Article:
Some of the dialogue is redundant.  However, the ending was a surprise  for I thought it was on a different track.
Props are minimal and totally adequate:  a bench and two chairs, and what more do you need?  A sunset.  Provided.
The two actors made me realize more than ever the wealth of talent found in Washington, D. C.  which Fringe allows us to observe with its myriad, versatile offerings.  Some friends tell me they love theatre but don't even know what I am talking about when I say "Fringe." They don't get out much.  How could theatre-types not know Fringe? I like to say I am "doin' the Fringe."
Another thing I adore about this festival of independent works is the hole-in-the wall buildings which come alive for some of the venues (all, air-conditioned!)  like the Nibroc site conveniently located right around the corners from Fringe Capital ("Fort Fringe") where you can get good cold beer at reasonable prices and the best hummus and pita I've eaten.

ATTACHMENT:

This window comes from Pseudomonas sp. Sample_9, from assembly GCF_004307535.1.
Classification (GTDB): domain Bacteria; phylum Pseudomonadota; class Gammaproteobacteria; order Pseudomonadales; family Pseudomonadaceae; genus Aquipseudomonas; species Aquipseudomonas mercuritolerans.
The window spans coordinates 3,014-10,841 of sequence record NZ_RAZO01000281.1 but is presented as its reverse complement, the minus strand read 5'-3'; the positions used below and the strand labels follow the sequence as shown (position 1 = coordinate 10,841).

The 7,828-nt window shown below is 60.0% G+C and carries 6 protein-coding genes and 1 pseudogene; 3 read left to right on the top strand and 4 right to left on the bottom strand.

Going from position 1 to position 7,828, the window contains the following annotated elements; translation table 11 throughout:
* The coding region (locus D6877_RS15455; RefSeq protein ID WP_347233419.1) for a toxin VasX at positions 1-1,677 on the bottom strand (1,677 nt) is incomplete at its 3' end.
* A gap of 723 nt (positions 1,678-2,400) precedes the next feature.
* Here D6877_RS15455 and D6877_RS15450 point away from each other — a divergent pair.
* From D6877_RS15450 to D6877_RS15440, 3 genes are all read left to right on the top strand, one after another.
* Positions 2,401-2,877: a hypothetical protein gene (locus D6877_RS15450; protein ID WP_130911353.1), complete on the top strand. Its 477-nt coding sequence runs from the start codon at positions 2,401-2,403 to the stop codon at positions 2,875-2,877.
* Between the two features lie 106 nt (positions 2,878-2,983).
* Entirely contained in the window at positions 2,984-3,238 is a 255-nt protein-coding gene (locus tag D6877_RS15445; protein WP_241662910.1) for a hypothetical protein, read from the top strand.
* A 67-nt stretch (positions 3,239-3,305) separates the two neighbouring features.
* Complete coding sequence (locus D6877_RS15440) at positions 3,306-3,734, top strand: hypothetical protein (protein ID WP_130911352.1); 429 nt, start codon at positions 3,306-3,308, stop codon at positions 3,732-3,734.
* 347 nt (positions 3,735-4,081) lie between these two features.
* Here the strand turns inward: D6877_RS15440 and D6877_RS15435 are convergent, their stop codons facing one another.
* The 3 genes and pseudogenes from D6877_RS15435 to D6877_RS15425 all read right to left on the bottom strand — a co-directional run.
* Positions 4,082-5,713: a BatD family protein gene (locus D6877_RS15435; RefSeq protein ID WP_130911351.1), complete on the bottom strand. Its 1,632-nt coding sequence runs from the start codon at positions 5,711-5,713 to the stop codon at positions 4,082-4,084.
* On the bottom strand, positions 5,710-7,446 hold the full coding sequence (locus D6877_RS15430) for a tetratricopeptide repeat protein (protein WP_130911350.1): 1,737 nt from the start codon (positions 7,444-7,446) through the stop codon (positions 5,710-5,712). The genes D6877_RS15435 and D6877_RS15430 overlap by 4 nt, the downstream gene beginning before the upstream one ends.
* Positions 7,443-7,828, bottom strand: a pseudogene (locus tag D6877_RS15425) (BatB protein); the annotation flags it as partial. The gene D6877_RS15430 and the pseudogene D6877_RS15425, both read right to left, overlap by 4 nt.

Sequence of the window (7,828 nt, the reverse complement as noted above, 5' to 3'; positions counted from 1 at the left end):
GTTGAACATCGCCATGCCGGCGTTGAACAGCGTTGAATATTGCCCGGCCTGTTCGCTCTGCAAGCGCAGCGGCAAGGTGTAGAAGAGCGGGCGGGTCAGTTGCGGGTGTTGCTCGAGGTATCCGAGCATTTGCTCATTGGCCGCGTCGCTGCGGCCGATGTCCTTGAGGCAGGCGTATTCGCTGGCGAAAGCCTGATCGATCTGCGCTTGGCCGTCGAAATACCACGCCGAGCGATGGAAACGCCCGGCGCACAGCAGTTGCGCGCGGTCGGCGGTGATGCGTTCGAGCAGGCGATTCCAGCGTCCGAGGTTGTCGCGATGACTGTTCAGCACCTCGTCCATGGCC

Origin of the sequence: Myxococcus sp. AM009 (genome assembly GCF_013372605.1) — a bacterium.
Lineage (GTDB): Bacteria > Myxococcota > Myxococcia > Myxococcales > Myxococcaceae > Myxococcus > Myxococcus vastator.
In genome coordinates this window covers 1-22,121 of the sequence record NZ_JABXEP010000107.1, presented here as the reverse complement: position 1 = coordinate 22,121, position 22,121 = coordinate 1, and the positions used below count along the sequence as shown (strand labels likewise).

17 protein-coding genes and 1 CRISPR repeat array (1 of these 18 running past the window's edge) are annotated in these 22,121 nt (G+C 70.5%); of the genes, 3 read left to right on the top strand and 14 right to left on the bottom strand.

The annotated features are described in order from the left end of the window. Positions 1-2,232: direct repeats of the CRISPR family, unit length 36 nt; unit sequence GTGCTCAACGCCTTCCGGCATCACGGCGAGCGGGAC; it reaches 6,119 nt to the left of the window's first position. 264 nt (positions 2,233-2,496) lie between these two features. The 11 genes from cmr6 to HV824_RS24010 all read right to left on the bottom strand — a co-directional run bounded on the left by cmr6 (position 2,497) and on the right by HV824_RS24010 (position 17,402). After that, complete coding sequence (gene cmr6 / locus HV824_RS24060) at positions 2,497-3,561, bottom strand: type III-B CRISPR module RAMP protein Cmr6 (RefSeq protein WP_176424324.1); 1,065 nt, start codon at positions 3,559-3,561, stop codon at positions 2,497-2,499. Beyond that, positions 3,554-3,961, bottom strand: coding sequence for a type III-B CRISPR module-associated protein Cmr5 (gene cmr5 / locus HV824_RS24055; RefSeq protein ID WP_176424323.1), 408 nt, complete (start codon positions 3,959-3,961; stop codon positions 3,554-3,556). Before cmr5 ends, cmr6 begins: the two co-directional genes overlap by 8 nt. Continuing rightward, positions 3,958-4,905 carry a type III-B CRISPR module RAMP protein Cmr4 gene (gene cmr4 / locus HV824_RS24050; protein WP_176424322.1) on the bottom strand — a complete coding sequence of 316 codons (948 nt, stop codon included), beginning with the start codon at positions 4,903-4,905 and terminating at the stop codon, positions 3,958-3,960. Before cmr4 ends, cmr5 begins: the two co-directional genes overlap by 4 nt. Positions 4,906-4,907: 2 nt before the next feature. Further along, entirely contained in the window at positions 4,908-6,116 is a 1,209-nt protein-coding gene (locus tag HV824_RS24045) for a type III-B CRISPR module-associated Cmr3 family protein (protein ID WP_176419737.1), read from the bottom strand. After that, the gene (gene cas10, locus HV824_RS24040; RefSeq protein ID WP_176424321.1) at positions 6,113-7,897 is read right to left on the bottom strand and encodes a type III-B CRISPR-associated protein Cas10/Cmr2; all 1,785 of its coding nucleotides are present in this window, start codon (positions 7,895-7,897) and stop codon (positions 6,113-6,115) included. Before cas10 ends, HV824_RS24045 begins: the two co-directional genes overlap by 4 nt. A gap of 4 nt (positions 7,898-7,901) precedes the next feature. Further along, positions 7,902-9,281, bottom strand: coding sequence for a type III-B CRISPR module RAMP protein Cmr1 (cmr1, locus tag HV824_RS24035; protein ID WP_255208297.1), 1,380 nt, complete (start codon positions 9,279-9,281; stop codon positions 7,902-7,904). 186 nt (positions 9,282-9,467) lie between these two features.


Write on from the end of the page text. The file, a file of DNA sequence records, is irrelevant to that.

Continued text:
On last Saturday's  hot afternoon,  service was a mite slow, no doubt explained by waitstaff and volunteers who have never waitstaffed or rung up a bill, but the beer temperature and the tasty morsels made up for it.
Get out and support your local arts community and have a good time, too.
Last Train to Nibroc, directed by Scott Sparks, written by Arlene Hutton, and presented by Homeward Theatre, was first staged by the New York International Fringe Festival before it went on to Off-Broadway.
 
What:  Last Train to Nibroc
When: July 17, 7:45 p.m.; July 21, 6:15 p.m.; July 24, 9:15 p.m.; July 26, 9:45 p.m.; July 28, 12 p.m.
Where: 612 L Street, NW, Washington, D.C.
How much: $17 + a one-time charge for the $7 Fringe button required at all venues, or buy discounted seats in multiples.  Buy online or at the box office.
Metro stations:  Metro Center, Mt. Vernon Square- Convention Center, Gallery Place-Chinatown, Archives
For more information:  866-811-4111
Language:  Nothing offensive
 

Wednesday, July 10, 2013

'Angel Street' is theatre at its best